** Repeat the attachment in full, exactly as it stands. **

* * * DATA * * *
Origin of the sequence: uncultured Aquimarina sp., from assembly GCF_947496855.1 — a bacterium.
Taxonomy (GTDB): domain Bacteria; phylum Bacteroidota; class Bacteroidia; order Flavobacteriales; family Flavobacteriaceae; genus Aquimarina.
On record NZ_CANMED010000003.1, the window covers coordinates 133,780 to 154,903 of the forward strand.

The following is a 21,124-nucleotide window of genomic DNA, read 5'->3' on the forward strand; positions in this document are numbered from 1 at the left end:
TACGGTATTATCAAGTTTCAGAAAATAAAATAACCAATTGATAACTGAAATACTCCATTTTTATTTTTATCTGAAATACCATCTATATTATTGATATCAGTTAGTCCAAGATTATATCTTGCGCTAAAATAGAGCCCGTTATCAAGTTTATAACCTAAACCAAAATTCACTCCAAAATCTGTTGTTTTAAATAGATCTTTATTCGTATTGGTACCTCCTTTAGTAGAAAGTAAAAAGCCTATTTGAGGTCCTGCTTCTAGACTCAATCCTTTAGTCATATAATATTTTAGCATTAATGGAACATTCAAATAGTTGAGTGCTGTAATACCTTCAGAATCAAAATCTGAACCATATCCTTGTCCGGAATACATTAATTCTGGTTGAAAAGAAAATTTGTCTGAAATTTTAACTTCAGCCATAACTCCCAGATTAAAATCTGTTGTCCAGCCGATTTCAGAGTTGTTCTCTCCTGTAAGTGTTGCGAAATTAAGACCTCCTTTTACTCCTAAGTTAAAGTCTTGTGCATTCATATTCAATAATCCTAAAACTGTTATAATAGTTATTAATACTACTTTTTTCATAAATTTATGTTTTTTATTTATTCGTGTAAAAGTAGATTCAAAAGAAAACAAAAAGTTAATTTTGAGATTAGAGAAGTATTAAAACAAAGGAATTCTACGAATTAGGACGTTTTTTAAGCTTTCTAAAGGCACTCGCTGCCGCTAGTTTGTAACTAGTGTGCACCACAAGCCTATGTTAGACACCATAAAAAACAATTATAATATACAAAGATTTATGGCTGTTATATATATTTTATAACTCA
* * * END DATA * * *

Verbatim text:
Origin of the sequence: uncultured Aquimarina sp., from assembly GCF_947496855.1 — a bacterium.
Taxonomy (GTDB): domain Bacteria; phylum Bacteroidota; class Bacteroidia; order Flavobacteriales; family Flavobacteriaceae; genus Aquimarina.
On record NZ_CANMED010000003.1, the window covers coordinates 133,780 to 154,903 of the forward strand.

The following is a 21,124-nucleotide window of genomic DNA, read 5'->3' on the forward strand; positions in this document are numbered from 1 at the left end:
TACGGTATTATCAAGTTTCAGAAAATAAAATAACCAATTGATAACTGAAATACTCCATTTTTATTTTTATCTGAAATACCATCTATATTATTGATATCAGTTAGTCCAAGATTATATCTTGCGCTAAAATAGAGCCCGTTATCAAGTTTATAACCTAAACCAAAATTCACTCCAAAATCTGTTGTTTTAAATAGATCTTTATTCGTATTGGTACCTCCTTTAGTAGAAAGTAAAAAGCCTATTTGAGGTCCTGCTTCTAGACTCAATCCTTTAGTCATATAATATTTTAGCATTAATGGAACATTCAAATAGTTGAGTGCTGTAATACCTTCAGAATCAAAATCTGAACCATATCCTTGTCCGGAATACATTAATTCTGGTTGAAAAGAAAATTTGTCTGAAATTTTAACTTCAGCCATAACTCCCAGATTAAAATCTGTTGTCCAGCCGATTTCAGAGTTGTTCTCTCCTGTAAGTGTTGCGAAATTAAGACCTCCTTTTACTCCTAAGTTAAAGTCTTGTGCATTCATATTCAATAATCCTAAAACTGTTATAATAGTTATTAATACTACTTTTTTCATAAATTTATGTTTTTTATTTATTCGTGTAAAAGTAGATTCAAAAGAAAACAAAAAGTTAATTTTGAGATTAGAGAAGTATTAAAACAAAGGAATTCTACGAATTAGGACGTTTTTTAAGCTTTCTAAAGGCACTCGCTGCCGCTAGTTTGTAACTAGTGTGCACCACAAGCCTATGTTAGACACCATAAAAAACAATTATAATATACAAAGATTTATGGCTGTTATATATATTTTATAACTCA